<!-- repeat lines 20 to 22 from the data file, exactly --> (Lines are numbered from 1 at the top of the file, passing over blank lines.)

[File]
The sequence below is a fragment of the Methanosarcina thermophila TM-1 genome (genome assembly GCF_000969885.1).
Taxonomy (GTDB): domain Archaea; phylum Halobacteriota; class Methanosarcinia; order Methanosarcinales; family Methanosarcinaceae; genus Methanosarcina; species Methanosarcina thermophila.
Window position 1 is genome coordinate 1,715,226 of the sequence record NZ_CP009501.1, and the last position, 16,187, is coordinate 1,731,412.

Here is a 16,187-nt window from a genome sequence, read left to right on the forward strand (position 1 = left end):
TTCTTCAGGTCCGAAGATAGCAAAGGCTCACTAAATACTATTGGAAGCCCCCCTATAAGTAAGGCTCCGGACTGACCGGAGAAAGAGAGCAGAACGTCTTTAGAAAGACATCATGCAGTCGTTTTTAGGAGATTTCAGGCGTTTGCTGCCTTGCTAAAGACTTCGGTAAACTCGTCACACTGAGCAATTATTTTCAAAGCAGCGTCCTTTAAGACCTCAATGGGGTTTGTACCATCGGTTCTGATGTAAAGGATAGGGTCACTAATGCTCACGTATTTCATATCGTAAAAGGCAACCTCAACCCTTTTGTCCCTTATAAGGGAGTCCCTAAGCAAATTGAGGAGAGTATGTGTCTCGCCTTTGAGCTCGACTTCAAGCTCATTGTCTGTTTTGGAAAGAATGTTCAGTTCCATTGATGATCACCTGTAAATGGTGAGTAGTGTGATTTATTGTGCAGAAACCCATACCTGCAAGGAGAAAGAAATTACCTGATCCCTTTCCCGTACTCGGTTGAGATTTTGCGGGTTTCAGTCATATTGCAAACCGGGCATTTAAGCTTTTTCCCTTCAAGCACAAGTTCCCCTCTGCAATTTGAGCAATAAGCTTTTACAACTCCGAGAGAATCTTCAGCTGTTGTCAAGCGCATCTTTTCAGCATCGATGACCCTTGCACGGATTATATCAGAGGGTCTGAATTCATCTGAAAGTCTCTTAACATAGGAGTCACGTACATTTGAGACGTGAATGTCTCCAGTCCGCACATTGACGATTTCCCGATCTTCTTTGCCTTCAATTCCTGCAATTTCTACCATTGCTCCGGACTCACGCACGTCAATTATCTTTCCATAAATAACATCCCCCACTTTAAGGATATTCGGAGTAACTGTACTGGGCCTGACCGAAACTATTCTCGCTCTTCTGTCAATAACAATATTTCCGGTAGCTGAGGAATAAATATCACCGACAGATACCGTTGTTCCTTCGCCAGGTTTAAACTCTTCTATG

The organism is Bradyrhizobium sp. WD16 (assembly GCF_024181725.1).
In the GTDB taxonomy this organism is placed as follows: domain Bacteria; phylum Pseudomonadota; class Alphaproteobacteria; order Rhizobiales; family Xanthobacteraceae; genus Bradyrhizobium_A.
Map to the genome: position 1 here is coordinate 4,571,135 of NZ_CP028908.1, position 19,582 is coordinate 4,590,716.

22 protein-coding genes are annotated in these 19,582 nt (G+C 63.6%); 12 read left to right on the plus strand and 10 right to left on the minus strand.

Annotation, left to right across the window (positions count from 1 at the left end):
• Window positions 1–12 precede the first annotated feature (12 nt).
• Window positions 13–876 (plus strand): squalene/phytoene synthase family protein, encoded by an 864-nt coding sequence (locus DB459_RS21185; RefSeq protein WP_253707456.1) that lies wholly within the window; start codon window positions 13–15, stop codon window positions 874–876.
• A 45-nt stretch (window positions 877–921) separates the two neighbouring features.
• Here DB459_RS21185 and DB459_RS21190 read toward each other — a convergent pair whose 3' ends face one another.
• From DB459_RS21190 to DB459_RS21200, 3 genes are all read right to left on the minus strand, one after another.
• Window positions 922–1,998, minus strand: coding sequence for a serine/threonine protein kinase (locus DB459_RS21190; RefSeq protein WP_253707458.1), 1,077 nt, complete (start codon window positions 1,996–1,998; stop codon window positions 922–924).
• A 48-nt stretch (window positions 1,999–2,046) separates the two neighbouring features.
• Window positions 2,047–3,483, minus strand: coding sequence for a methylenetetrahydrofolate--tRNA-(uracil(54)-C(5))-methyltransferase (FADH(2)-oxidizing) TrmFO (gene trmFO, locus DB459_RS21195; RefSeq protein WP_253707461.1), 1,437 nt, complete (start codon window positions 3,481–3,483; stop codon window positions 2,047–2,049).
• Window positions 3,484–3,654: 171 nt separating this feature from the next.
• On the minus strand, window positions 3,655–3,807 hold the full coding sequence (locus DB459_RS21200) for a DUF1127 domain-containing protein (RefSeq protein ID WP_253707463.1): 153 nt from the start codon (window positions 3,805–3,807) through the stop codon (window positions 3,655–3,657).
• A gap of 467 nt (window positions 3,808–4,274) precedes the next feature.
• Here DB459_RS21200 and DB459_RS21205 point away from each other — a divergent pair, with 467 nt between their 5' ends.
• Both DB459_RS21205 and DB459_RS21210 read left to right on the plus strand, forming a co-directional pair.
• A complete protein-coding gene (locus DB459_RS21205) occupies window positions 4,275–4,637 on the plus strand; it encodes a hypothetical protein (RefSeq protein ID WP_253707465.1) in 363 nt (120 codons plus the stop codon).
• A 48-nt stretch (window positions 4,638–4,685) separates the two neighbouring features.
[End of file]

• On the minus strand, window positions 3,655–3,807 hold the full coding sequence (locus DB459_RS21200) for a DUF1127 domain-containing protein (RefSeq protein ID WP_253707463.1): 153 nt from the start codon (window positions 3,805–3,807) through the stop codon (window positions 3,655–3,657).
• A gap of 467 nt (window positions 3,808–4,274) precedes the next feature.
• Here DB459_RS21200 and DB459_RS21205 point away from each other — a divergent pair, with 467 nt between their 5' ends.